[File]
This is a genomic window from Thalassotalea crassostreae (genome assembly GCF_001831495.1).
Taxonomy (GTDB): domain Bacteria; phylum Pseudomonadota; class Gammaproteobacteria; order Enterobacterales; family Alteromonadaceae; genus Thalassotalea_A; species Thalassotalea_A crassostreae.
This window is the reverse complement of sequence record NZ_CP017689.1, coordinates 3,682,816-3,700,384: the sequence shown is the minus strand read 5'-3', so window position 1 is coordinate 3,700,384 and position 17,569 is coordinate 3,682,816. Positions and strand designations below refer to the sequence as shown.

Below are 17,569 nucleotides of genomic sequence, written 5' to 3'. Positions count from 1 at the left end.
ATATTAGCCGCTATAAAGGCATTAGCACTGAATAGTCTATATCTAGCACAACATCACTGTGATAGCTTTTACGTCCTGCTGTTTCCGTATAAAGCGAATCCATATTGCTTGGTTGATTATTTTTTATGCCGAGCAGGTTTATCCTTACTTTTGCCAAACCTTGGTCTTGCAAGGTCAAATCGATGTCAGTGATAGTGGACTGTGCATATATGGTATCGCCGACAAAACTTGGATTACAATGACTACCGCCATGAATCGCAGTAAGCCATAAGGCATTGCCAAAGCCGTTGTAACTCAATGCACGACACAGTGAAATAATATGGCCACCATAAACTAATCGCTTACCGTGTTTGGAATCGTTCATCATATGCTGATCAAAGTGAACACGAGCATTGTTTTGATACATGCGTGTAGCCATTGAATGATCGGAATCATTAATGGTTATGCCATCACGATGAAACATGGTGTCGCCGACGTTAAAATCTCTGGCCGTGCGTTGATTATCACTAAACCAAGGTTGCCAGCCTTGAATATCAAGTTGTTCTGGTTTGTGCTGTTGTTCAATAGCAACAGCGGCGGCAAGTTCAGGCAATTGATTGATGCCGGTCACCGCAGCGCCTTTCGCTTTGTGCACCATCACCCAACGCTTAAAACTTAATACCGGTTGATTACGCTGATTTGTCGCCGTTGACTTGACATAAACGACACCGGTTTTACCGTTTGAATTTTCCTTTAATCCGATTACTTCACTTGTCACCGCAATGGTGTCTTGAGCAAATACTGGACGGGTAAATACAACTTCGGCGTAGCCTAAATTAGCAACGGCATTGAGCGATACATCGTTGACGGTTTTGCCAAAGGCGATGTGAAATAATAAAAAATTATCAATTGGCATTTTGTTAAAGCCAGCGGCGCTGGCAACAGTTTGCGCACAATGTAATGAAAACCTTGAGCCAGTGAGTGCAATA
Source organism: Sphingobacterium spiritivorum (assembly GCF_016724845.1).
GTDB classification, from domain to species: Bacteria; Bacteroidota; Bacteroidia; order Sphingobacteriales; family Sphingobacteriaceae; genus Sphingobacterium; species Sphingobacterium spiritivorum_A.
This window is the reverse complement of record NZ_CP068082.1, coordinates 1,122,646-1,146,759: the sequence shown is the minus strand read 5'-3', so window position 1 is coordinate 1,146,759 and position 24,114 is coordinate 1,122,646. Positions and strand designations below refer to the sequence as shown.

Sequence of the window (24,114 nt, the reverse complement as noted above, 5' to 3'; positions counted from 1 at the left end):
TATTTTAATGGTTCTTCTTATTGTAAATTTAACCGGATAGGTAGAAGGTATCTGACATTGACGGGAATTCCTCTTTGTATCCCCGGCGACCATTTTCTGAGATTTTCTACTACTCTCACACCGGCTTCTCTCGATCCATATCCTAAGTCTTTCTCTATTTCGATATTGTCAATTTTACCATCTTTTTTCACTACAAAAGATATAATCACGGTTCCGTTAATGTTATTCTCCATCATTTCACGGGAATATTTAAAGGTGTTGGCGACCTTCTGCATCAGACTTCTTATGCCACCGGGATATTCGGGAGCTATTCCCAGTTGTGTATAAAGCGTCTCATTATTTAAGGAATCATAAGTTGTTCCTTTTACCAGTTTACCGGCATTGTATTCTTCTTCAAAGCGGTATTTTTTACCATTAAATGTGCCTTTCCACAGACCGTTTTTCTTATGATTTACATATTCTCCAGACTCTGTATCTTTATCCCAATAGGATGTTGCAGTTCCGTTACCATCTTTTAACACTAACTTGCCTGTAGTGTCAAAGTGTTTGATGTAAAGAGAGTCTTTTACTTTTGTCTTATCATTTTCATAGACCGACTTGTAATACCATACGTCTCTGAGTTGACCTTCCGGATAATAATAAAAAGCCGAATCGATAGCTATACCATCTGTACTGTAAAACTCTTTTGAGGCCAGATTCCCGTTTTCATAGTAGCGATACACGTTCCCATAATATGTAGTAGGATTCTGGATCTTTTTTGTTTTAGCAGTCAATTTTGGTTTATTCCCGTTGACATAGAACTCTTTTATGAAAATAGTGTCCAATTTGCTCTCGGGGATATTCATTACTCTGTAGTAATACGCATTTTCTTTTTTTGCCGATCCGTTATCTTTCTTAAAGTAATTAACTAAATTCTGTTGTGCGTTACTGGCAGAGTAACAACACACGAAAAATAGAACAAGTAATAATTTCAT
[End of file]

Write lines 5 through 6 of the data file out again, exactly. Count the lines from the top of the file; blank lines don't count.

ATATTAGCCGCTATAAAGGCATTAGCACTGAATAGTCTATATCTAGCACAACATCACTGTGATAGCTTTTACGTCCTGCTGTTTCCGTATAAAGCGAATCCATATTGCTTGGTTGATTATTTTTTATGCCGAGCAGGTTTATCCTTACTTTTGCCAAACCTTGGTCTTGCAAGGTCAAATCGATGTCAGTGATAGTGGACTGTGCATATATGGTATCGCCGACAAAACTTGGATTACAATGACTACCGCCATGAATCGCAGTAAGCCATAAGGCATTGCCAAAGCCGTTGTAACTCAATGCACGACACAGTGAAATAATATGGCCACCATAAACTAATCGCTTACCGTGTTTGGAATCGTTCATCATATGCTGATCAAAGTGAACACGAGCATTGTTTTGATACATGCGTGTAGCCATTGAATGATCGGAATCATTAATGGTTATGCCATCACGATGAAACATGGTGTCGCCGACGTTAAAATCTCTGGCCGTGCGTTGATTATCACTAAACCAAGGTTGCCAGCCTTGAATATCAAGTTGTTCTGGTTTGTGCTGTTGTTCAATAGCAACAGCGGCGGCAAGTTCAGGCAATTGATTGATGCCGGTCACCGCAGCGCCTTTCGCTTTGTGCACCATCACCCAACGCTTAAAACTTAATACCGGTTGATTACGCTGATTTGTCGCCGTTGACTTGACATAAACGACACCGGTTTTACCGTTTGAATTTTCCTTTAATCCGATTACTTCACTTGTCACCGCAATGGTGTCTTGAGCAAATACTGGACGGGTAAATACAACTTCGGCGTAGCCTAAATTAGCAACGGCATTGAGCGATACATCGTTGACGGTTTTGCCAAAGGCGATGTGAAATAATAAAAAATTATCAATTGGCATTTTGTTAAAGCCAGCGGCGCTGGCAACAGTTTGCGCACAATGTAATGAAAACCTTGAGCCAGTGAGTGCAATA
Source organism: Sphingobacterium spiritivorum (assembly GCF_016724845.1).